, , , , ,

Right before my birthday this year, I received a surprise gift in the mail. It originated in South Africa, but was posted in Ottawa by Mike Scott who was there for an Animation Conference. Originally his mother had bought it in the UK and out of the blue, decided I was to be its owner. At the time of its arrival, I was feeling a bit lonely, so it became more than a random, lovely gift. It became hope itself.

I promptly got in touch with Susan to thank her profusely and let her know I was going on a trip and would photograph there, likely leaving her wondering where that would be.

It accompanied me on the plane, to the hotel, where I placed it on the table, lying curled upon the pamphlets of things to see and do in Las Vegas. It was too warm to use, so I left it there.

Before I left, I mentioned to my husband that I felt a bit anxious, but seeing his shocked expression, I immediately explained it was likely nothing – I would be fine once I got on the plane. (He knows that if I was any more mellow and I would be comatose). And I was for a bit, until the morning of the massacre. I was jolted out of bed by a tremendous siren sound pulsating. It felt as though my eardrums would be damaged. The announcement, which was just as invasive, said they were checking the emergency alert system as to what the emergency may be and to stand by. The siren continued while I ran in circles thinking that this was the reason for my anxiety. A nuclear hit was imminent. the Rocket Man had overshot California and hit Las Vegas. There was no hope.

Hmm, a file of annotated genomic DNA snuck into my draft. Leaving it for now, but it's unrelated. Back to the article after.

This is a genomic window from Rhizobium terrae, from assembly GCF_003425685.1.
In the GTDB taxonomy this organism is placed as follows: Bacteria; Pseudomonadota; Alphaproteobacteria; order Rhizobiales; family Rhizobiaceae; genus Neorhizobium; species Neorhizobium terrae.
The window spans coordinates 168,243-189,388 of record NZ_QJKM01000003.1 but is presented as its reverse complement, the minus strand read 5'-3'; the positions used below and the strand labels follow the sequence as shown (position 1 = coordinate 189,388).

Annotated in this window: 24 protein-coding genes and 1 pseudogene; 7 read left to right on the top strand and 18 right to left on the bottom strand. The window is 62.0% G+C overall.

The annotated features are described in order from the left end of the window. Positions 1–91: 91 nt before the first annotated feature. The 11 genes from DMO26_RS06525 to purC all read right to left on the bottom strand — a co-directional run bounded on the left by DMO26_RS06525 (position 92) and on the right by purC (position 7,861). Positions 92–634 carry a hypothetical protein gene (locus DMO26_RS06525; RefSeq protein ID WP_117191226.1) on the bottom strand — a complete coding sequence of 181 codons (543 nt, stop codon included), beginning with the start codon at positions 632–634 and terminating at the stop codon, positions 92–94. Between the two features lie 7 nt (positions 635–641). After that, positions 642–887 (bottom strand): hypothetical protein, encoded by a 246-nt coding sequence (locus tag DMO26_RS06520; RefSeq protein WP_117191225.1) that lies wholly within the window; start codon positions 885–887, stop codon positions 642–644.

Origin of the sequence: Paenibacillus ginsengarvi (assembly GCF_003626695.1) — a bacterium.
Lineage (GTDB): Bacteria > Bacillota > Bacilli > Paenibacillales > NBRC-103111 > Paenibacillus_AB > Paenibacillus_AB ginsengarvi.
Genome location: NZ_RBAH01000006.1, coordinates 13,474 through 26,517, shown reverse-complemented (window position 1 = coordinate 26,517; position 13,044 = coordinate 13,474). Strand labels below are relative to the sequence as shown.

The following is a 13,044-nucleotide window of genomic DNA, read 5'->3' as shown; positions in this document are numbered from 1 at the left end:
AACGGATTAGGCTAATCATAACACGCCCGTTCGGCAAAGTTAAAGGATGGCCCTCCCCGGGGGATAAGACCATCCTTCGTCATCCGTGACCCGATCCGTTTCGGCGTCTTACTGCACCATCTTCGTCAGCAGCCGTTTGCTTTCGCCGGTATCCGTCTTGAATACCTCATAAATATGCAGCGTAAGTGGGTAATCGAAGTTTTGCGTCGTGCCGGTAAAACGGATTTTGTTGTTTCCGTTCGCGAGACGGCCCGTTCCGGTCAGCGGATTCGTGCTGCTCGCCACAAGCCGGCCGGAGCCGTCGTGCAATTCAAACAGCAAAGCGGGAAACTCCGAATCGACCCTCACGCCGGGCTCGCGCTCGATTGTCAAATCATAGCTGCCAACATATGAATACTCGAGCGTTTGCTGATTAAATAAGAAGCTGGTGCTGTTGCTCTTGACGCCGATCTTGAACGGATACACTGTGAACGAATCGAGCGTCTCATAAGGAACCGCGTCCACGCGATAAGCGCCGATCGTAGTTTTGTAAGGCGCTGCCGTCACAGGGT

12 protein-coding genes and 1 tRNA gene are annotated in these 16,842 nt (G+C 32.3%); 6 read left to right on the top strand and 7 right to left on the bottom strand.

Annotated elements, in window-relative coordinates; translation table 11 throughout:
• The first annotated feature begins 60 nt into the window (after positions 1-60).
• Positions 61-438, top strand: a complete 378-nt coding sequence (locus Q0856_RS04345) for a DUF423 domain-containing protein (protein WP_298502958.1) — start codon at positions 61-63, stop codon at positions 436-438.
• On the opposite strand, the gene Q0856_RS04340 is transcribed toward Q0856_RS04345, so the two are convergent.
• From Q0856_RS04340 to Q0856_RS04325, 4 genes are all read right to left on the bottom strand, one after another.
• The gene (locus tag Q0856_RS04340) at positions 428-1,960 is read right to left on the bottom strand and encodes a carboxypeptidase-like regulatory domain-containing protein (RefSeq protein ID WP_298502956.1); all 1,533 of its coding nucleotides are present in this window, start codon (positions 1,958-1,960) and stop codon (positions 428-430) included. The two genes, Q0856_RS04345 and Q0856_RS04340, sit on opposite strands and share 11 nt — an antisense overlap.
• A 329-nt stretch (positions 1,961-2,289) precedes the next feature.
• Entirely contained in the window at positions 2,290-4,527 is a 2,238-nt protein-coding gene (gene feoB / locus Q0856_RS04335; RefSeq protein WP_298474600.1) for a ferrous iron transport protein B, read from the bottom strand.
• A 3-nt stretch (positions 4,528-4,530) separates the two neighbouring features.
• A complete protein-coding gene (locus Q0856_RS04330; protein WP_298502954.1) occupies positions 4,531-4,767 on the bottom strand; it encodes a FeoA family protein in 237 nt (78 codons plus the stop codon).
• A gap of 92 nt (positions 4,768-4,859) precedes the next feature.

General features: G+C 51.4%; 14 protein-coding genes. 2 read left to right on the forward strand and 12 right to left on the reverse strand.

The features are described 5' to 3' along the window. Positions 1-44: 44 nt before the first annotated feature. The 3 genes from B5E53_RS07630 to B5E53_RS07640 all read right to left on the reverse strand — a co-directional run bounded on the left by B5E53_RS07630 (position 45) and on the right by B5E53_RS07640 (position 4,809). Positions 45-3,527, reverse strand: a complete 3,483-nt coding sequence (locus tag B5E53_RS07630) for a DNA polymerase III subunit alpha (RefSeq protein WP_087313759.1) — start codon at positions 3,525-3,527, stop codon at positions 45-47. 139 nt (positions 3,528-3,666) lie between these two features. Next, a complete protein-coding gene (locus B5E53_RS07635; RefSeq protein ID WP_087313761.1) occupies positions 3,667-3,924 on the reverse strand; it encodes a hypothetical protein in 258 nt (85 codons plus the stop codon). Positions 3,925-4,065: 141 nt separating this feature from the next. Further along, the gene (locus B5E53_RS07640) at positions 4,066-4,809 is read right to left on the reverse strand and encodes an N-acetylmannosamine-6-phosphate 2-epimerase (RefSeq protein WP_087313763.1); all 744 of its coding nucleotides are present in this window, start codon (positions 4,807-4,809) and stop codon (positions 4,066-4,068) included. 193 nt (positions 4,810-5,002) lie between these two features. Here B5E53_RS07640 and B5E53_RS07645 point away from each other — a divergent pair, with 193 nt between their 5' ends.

Well, as it turned out, I may have overreacted somewhat. It was a false alarm.

Later on that night was the real disaster.  A crowd of concert goers were shot like sitting ducks. There was mass panic and fear for their lives.  The news trickled in, but of course the facts were sketchy and the hotel didn’t make any announcement, nor were the televisions on or radios. We didn’t know if this was part of a larger scaled attack so the hotel was put on lock down. Anyone who left had no where to go. No taxis were running. The lack of information had me scaling out a plan should the worst scenario take place.

The next morning I turned on the news, clutching my scarf. Why was that scarf so important and why did it have such an impact, especially at that time? Because it originated from a wonderful woman with a kind and gentle soul, who generously shares her spirit and spirituality with others. A woman who lives as she preaches – a purveyor of social justice and a promoter of all that is good in the world, an author and a friend to many.

the scarf

I waited until I got home to take a photograph. You can’t tell from the picture how soft and flowing it is. Just take my word. I love it.

The scarf remains my reminder of all that goodness the world has to offer if you take a moment to look around and feel that sweetness. Thank you Susan Scott (blog site here), for all you do and for all you represent – you are to be admired and I am ever so happy to have you as a friend. Together we are one.

The link below plays a 36 second bit from the Mandalay which when I heard it for the first time, my tears spilled and that’s when I realised how fortunate I was and how the memories of the killings crept home with me. I have a couple of upbeat stories from that time to share one day. For now, I have revisited enough.

This Little Light of Mine


Lesley Fletcher is a writer (freelance, books, content, lyrics,stage plays) as well as a visual artist specializing in monoprints. To learn more about her please visit the tabs here on WordPress, her website at http://www.LesleyFletcher.com or Amazon Author Page